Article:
The Viktos Gunfighter jeans seem to be looking to fix problems I have never encountered. That isn’t, of course, to say they don’t address problems someone else might encounter depending on task and environment.
With competitors currently selling tactical jeans at a substantially lower price, the Viktos Gunfighter jeans must, unfortunately (in my world) be relegated to second choice. Your mileage may vary.
For additional reviews or to buy a pair:
· visit Optics Planet or find them
· Amazon Prime, and
· on Tactical Sh!t.com, and also check
· Midway USA, or
LA Police Gear
“For uniforms of service, a cloth or forage cap and gray mixed or sky blue jeans, hunters frock coat and pantaloons without stripes is suggested (not required) for neatness and comfort. The coat reaching half down to the thigh, double breasted, double row of white military buttons, eagle stamped, or black mould buttons, made to button close around the throat. For non-commissioned officers, same as above, only the Sergeants are to wear white worsted epaulettes on each shoulder and the pants to have a white worsted stripe one and one-half inches wide down the sides. Corporals to wear epaulettes but not the stripes. The orderly sergeant is distinguished by a red worsted sash on duty…” Adjutant General of Indiana, 1846, Uniform Guidance for Volunteers, Mexican-American War
Formerly Oxcart Jeans
This report is almost a year in the making. It features two American companies that design and manufacture their products here in the United States. AdaptivX makes high-quality clothing and Carbon Tactics machines precision metal parts into belts and other products. I wanted to wear this pair of jeans with an EDC belt for an extended period of time to truly get a good sense of the level of comfort as well as durability.
Photos By: Muzzle Flash Media
AdaptivX, formerly known as Oxcart US (“Oxcart Jeans”) is now a partnership with Dynamis Alliance. I was sent a set of the AdaptiveX V2DX Rendition concealed carry back when they were called Oxcart jeans. The name Oxcart comes from the A-12 CIA spyplane program. That aircraft that preceded the USAF’s SR-71.
These denim designs were meant to be sleek, innovative, and “low vis” like the planes they were named after.
The Oxcart Project was recently declassified, but with redactions. That’s not the case with the AdaptiveX jeans: we’re gonna tell you all about ’em (and about an excellent EDC belt too).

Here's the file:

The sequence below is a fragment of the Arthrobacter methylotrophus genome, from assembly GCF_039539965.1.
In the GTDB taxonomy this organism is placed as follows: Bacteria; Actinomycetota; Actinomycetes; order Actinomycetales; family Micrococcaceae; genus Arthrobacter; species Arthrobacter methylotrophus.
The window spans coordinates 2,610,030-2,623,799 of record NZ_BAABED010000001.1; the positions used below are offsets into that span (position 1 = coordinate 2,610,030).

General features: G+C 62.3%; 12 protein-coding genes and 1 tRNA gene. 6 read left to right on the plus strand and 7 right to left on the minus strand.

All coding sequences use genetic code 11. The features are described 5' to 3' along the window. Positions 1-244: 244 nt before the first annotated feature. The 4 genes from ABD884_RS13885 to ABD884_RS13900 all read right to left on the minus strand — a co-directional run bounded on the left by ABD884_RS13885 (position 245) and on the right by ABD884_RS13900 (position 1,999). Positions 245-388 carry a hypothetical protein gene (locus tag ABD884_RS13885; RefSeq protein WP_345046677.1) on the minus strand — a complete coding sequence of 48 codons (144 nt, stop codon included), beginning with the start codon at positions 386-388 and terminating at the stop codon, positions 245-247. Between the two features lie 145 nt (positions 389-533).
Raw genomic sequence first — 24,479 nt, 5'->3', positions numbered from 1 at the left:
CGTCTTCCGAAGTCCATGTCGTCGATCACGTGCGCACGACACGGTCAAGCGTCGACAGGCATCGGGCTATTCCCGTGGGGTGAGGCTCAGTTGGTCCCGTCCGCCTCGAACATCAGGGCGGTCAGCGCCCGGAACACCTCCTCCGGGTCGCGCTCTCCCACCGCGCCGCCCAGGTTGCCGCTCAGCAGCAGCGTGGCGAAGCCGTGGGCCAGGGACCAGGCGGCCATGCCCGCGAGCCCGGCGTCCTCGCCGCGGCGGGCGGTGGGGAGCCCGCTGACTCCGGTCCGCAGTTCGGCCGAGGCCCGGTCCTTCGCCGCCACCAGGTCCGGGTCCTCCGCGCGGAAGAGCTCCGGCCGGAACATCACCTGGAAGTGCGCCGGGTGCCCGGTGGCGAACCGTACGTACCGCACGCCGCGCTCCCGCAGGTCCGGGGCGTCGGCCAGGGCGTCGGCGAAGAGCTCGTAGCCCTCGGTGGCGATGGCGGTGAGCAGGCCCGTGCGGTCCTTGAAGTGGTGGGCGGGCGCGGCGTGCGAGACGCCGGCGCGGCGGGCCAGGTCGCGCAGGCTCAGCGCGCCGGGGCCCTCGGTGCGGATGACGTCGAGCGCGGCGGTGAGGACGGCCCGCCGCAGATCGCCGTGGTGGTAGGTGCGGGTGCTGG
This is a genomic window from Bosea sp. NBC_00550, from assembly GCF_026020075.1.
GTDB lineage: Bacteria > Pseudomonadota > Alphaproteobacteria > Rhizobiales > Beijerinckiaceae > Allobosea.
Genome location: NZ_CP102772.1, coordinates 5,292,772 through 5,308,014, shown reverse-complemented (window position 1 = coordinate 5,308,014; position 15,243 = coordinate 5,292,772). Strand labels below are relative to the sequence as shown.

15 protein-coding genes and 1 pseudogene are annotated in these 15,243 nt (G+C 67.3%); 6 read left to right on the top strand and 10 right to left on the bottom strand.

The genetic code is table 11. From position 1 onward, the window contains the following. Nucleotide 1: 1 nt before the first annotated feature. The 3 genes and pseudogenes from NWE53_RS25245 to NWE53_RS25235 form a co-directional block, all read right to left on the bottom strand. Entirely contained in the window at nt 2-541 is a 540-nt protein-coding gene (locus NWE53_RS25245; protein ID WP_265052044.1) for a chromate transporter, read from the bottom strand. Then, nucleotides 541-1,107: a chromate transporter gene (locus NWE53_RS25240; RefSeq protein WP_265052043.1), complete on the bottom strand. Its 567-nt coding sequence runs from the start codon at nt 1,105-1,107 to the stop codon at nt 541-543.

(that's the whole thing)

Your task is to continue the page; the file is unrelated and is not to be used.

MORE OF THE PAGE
As of this writing, the Dynamis Alliance AdaptivX V2DX Rendition is my favorite set of EDC pants (not just tactical jeans) out of the many different types and brands I’ve tried over the years.
I know that is saying a lot and I’ll tell you why.
AdaptivX Rendition Rundown
They are easily one of, if not the most comfortable pants that I have worn ever. They are cut with flexibility for dynamic movement in mind. The fabric material is a nice blend with the right amount of thickness, or rather thinness, which makes them light and not too hot to wear all while maintaining the ability to stretch.
I’ve been through a few training courses with them and they never hindered my ability to move.
Concealed Carry Jeans: Moar Pockets Please!
The Rendition concealed carry jeans have quite a bit of smartly designed and placed pockets. You wouldn’t notice them at a first or even second glance. There are 9 pockets in total with many of them either hidden or discreetly placed. This makes them the ideal choice for me as everyday carry wear, you can carry a lot on your person without drawing attention with cargo pockets and screaming tactical.
The main two pockets are deep and help in preventing the contents from falling out in the seated position or while running. There are two hidden pockets right behind the main pockets that will hold a 30 round AR-15 mag or anything similar in size (like a tourniquet or small medkit). In front, there are two small pockets that can hold a pocket knife, spare magazine, or flashlight.
These tactical jeans have a lot of options to allow you to bring whatever you need, comfortably and without drawing attention to yourself (though true concealment requires more than fancy jeans).
With all the features mentioned, I am again able to wear jeans. That’s something that I haven’t done for years because other off-the-shelf jeans don’t get it done for me at all.
The only thing that I didn’t like so much about the AdaptivX britches was that the pants legs need to be hemmed — much like the “Action Jeans” of forty years ago. When it comes to ordering, you’ll only have the option of choosing the waist size. It’s not a huge deal, I am just used to having my pants ready to go upon getting them. Cost is a factor, they’re not cheap and that’s because you’re getting a high-quality product that is made in the states, not overseas. There are those who will complain about this, though, despite the potential advantages.
They go for $150 a pair, and in my opinion, they are worth it.
From my favorite pair of jeans comes my favorite EDC Belt; the Quicky Magnetic Belt by Carbon Tactics.
Carbon Tactics is a small business operating out of Tucson, Arizona. They machine Aluminum, Titanium, and other metals into precision parts that become belts and other equipment that they come up with that doesn’t quite exist yet.